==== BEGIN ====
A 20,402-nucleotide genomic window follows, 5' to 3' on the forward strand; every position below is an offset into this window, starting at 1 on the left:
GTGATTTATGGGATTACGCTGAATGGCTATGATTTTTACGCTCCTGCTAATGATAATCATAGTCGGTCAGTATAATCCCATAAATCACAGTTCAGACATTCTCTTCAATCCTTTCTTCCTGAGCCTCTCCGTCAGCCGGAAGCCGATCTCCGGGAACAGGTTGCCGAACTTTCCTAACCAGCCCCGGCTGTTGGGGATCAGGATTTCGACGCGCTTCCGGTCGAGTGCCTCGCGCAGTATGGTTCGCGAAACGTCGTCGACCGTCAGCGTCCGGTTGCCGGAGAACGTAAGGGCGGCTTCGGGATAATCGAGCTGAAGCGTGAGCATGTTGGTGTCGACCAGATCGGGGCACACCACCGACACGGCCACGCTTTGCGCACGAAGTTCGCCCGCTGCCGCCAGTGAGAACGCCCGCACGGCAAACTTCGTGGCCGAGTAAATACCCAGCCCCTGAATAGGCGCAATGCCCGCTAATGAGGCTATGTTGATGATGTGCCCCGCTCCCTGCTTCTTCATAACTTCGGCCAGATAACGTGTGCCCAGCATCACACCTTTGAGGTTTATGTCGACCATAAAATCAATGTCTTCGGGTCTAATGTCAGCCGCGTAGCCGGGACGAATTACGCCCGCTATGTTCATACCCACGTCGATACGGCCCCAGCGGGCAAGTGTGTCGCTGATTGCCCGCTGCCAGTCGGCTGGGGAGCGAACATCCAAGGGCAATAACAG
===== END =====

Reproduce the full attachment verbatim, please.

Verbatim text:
A 20,402-nucleotide genomic window follows, 5' to 3' on the forward strand; every position below is an offset into this window, starting at 1 on the left:
GTGATTTATGGGATTACGCTGAATGGCTATGATTTTTACGCTCCTGCTAATGATAATCATAGTCGGTCAGTATAATCCCATAAATCACAGTTCAGACATTCTCTTCAATCCTTTCTTCCTGAGCCTCTCCGTCAGCCGGAAGCCGATCTCCGGGAACAGGTTGCCGAACTTTCCTAACCAGCCCCGGCTGTTGGGGATCAGGATTTCGACGCGCTTCCGGTCGAGTGCCTCGCGCAGTATGGTTCGCGAAACGTCGTCGACCGTCAGCGTCCGGTTGCCGGAGAACGTAAGGGCGGCTTCGGGATAATCGAGCTGAAGCGTGAGCATGTTGGTGTCGACCAGATCGGGGCACACCACCGACACGGCCACGCTTTGCGCACGAAGTTCGCCCGCTGCCGCCAGTGAGAACGCCCGCACGGCAAACTTCGTGGCCGAGTAAATACCCAGCCCCTGAATAGGCGCAATGCCCGCTAATGAGGCTATGTTGATGATGTGCCCCGCTCCCTGCTTCTTCATAACTTCGGCCAGATAACGTGTGCCCAGCATCACACCTTTGAGGTTTATGTCGACCATAAAATCAATGTCTTCGGGTCTAATGTCAGCCGCGTAGCCGGGACGAATTACGCCCGCTATGTTCATACCCACGTCGATACGGCCCCAGCGGGCAAGTGTGTCGCTGATTGCCCGCTGCCAGTCGGCTGGGGAGCGAACATCCAAGGGCAATAACAG